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Week by Week

Is This Really Labor?


Your body will usually give you clue that labor is beginning. You need to familiarize yourself with these signs.

Getting Ready

These are the signs that labor may be approaching, although they are not necessarily predictors of labor. They are good signs that your body is doing what is necessary to prepare for the birth. Some women notice them and others do not, either way is perfectly normal for you. You should not worry if you do not notice these signs.

  • A sudden burst of energy or the "nesting instinct"
  • Lightening or Dropping of the baby (you may be able to breathe easier and urinate more)
  • An upset stomach
  • Diarrhea
  • Bloody show (this may be the cervix beginning to open, or from sex or a vaginal exam)
  • Loss of your mucous plug

Determining Labor

One of my personal favorite definitions of true labor that true labor ends with the birth of a baby. That is the easy way to tell if you are in labor. Most women are worried about knowing when they are in labor, and are unsure of when to call their care provider. Talk to your care provider about when they want to be notified about labor and use the following as your guidelines for labor.

True Labor


  • Contractions gets stronger and closer together
  • Contractions are in a fairly regular pattern
  • Walking or changing position makes them stronger
  • Contractions are usually felt beginning in the back and moving forward
  • Cervix opens and thins

I do not believe in the term false labor. There is pre labor that is very similar to labor, and can be experienced as painful. Even if it has been determined that you are not in "real labor," do not despair, for every contraction is one step closer to your baby.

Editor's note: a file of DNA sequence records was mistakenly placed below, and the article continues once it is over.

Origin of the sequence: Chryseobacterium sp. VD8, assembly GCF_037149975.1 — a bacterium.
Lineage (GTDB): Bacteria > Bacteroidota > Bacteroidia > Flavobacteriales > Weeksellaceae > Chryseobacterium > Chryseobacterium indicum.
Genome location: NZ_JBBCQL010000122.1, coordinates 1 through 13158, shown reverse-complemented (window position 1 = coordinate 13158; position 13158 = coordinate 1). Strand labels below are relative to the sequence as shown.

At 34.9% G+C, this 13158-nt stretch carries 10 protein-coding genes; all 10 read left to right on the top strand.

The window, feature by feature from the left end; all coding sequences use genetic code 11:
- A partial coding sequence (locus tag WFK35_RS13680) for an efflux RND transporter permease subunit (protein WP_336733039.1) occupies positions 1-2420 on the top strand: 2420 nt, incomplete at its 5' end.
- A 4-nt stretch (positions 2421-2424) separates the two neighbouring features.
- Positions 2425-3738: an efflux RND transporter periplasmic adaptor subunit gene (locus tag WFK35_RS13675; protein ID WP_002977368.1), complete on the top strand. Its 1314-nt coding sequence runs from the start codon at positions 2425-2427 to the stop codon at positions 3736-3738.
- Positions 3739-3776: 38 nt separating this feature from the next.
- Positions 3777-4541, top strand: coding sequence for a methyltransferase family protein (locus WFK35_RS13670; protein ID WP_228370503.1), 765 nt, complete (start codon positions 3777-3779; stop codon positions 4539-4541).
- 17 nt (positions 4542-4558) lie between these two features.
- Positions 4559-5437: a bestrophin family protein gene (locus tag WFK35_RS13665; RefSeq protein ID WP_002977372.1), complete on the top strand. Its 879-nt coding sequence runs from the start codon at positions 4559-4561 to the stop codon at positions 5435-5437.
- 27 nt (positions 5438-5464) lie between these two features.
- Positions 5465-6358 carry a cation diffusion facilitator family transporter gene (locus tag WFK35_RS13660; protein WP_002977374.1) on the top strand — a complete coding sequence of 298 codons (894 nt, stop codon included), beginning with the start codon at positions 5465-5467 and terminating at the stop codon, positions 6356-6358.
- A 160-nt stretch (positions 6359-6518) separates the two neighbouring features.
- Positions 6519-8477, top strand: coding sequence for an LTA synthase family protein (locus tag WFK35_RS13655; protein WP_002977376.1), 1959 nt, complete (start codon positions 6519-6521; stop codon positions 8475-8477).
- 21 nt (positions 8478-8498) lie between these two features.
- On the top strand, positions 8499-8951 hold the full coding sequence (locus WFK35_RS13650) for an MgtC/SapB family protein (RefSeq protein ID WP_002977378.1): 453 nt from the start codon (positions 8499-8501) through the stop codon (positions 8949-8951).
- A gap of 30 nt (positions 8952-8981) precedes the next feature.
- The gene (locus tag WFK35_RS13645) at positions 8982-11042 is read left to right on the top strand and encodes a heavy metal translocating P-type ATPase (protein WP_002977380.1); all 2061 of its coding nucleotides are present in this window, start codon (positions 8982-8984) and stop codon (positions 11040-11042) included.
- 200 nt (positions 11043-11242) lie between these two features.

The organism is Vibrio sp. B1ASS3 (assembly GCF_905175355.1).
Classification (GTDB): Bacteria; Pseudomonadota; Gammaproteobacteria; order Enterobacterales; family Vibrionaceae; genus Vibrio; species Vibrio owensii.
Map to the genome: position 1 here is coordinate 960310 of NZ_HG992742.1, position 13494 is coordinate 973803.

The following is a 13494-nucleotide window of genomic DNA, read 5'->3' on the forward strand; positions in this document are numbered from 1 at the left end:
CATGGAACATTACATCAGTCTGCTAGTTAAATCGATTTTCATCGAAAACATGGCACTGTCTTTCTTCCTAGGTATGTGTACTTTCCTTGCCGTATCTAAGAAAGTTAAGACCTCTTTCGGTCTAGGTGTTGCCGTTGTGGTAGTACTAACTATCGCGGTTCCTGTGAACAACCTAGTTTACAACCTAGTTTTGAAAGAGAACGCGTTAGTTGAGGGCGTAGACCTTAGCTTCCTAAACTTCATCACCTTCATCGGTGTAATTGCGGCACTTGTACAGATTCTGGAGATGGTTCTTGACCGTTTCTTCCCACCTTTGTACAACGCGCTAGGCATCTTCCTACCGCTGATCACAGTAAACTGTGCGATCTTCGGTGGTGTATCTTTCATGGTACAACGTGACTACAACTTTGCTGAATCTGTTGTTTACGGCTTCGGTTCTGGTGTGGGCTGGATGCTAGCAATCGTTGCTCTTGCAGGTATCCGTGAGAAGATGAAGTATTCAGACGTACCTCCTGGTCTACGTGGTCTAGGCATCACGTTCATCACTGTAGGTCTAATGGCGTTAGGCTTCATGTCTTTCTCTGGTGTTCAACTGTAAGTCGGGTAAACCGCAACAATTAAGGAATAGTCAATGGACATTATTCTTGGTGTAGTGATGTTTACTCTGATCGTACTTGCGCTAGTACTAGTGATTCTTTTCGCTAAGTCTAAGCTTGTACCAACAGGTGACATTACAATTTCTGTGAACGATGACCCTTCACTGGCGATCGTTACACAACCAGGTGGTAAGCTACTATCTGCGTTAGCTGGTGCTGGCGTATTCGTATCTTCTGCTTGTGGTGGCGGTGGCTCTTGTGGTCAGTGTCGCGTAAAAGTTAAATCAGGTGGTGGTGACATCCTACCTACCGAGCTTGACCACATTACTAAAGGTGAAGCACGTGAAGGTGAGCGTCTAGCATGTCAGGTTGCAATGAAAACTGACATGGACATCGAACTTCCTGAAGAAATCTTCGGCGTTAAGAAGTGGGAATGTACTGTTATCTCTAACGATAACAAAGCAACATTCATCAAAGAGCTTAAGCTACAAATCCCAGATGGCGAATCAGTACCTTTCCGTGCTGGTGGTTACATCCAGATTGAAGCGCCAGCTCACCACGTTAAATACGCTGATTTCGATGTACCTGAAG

Braxton Hicks or Pre Labor


  • Contractions remain the same strength, distance, and length
  • Contractions may be irregular
  • Walking or changing position does not affect the contractions
  • These contractions may be felt up high in the front

Rupture of Membranes

Sometimes labor begins with the bag of waters or membranes rupture, however, this usually does not happen until very late in labor. If your water breaks you may notice a near constant trickle of fluid from the vagina or a sudden gush. You should talk to your care giver about when to call about your waters breaking, but you should definitely notify them if you experience the following:

  • Fluid is not clear, but green or brownish
  • You have a fever

It is important to not place anything inside the vagina, so avoid:
intercourse, baths, and vaginal exams

Everyone experiences labor in a different manner. What you experience may be totally different from what you have read about. Trust your body. This preparation may seem to take forever, but your body and baby are making very important changes in preparation for the birth!


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